Blog by John Daum, Relationship Educator
“You tell your parents that you're spending the night at my house and I’ll tell my parents that I am spending the night at yours and then we both can go to the party.” Definitely a classic! Except the parents ran into each other at the store. You are so busted!
How do you handle lying in your family? It drives me crazy when my kids lie to me. Then one day I really tried to look at things from their perspective and ask myself, “Why would they lie to me?”
Even little kids are smart enough to want to avoid consequences or even just letting their parents down. Put yourself in your kids' shoes- they know that they are going to get in trouble for getting into the cookies, leaving a mess in the kitchen, or breaking whatever. So they choose what they perceive to be the easier path. So, my wife and I tried to make telling the truth the easier path.
When our kids were little, they knew that telling the truth, especially a hard truth, would directly impact their punishment. Sometimes the truth nullified the punishment altogether. “Thank you for telling me the truth about breaking the lamp. Remember, you were told not to horse around in the living room.” And that was it. “Thanks for telling me the truth about eating those cookies. You’re done with sweets for the night.” And we’re moving on. Reward the behavior that you want to get more of. Cultivating honesty in our kids was way more important than finding out who got into the cookies or made the mess in the kitchen or broke whatever. Pick your battles. Honesty is worth parenting toward.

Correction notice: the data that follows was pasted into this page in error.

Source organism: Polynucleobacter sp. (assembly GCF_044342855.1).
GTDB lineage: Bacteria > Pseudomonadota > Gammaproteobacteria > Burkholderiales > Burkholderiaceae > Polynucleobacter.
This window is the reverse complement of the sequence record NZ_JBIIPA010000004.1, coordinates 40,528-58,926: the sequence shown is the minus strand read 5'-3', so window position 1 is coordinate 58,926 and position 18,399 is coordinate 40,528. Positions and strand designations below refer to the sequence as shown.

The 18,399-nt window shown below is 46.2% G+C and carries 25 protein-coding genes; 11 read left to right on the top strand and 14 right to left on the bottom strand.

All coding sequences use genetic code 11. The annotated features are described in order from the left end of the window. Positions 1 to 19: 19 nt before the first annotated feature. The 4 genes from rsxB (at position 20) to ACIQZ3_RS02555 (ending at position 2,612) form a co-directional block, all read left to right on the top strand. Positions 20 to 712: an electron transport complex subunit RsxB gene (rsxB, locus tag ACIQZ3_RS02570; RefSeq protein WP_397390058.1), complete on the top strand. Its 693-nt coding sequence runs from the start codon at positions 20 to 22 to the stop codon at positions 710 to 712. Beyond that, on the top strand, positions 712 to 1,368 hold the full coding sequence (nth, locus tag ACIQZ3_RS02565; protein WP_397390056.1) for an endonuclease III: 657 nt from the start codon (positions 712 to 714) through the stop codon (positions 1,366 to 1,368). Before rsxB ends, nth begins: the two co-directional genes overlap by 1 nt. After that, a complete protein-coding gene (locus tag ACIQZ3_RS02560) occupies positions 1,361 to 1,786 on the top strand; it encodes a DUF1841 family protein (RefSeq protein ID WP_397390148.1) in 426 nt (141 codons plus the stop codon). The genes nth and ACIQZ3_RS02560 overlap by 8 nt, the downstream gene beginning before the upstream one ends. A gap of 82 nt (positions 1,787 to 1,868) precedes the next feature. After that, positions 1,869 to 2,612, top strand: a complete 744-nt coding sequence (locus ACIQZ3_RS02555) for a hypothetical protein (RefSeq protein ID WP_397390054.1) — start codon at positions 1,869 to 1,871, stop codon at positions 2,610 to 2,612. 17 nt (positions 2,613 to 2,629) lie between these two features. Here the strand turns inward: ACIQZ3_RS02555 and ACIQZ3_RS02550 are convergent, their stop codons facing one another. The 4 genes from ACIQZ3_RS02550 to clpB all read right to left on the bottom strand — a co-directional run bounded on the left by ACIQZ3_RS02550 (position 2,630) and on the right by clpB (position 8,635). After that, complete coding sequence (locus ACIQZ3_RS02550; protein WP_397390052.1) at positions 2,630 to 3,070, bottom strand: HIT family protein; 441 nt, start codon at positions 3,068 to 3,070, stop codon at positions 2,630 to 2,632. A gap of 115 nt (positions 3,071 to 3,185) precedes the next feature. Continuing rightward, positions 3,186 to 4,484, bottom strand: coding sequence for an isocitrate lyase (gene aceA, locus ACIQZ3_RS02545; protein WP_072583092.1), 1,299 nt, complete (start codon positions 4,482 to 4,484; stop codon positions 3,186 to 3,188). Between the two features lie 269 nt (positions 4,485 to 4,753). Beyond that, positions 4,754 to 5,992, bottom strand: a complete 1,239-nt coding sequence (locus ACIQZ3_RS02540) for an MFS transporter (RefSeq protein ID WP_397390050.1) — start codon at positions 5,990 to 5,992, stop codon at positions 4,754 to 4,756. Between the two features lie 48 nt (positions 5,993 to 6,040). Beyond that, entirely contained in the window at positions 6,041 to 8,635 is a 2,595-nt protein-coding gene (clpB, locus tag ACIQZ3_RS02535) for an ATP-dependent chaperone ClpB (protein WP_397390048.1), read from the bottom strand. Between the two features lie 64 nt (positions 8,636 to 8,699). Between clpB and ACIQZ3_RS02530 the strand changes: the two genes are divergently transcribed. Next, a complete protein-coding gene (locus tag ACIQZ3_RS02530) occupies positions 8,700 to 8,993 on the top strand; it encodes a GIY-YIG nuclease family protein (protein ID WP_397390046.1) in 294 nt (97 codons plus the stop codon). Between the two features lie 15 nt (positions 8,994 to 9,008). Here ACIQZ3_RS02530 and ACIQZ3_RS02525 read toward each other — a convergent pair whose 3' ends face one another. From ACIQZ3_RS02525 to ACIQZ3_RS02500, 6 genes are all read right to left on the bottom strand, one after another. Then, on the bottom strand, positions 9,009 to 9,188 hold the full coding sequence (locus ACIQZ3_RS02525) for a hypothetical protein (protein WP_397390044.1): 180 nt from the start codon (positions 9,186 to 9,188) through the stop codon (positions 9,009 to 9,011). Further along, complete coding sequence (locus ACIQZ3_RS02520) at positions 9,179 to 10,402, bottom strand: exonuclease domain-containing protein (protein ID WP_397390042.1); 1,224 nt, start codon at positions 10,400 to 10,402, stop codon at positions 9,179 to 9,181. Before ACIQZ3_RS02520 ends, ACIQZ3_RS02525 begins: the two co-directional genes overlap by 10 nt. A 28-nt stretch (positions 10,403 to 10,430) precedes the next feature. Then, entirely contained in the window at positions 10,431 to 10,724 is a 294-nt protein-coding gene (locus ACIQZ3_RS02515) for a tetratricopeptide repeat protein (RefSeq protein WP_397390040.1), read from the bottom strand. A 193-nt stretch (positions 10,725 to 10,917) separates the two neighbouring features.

So what about when they still choose to lie? There was a definite flip-side to our approach to honesty. If we caught you lying, that was going to increase your punishment big time. You will be nuked from orbit. Now, it isn’t even about the cookies or the lamp anymore - it’s about the dishonesty.
We wanted to send a message that we know it can be hard to tell the truth and we will reward that difficult choice. We also wanted to send the message that lying was a relationship-destroyer and would have serious consequences. This definitely impacted our kids’ choices. It was not uncommon for our kids to take a minute (or an hour) and come back to us and say, “Okay, look, I lied about ______. This is what really happened...” Thank you! This didn’t mean that there were no consequences for whatever they did, but telling us the truth was always rewarded. Incentivize honesty!
We need to make sure that we are modeling honesty, too. More is caught than taught. Our kids are always watching and listening. Create a culture of honesty when your kids are younger and the stakes are smaller so that as they get older, they are in the habit of telling the truth.
With my older kids, I try not to ask questions that I don’t already know the answer to. They know this. So when I ask, “Hey, where were you last night?” What they hear is, “Ugh. Dad already knows probably.”
We have made telling the truth a family imperative. Lying shreds the fabric of trust in relationships. I tell my kids, “If I can’t trust you, your life is gonna be very dull.”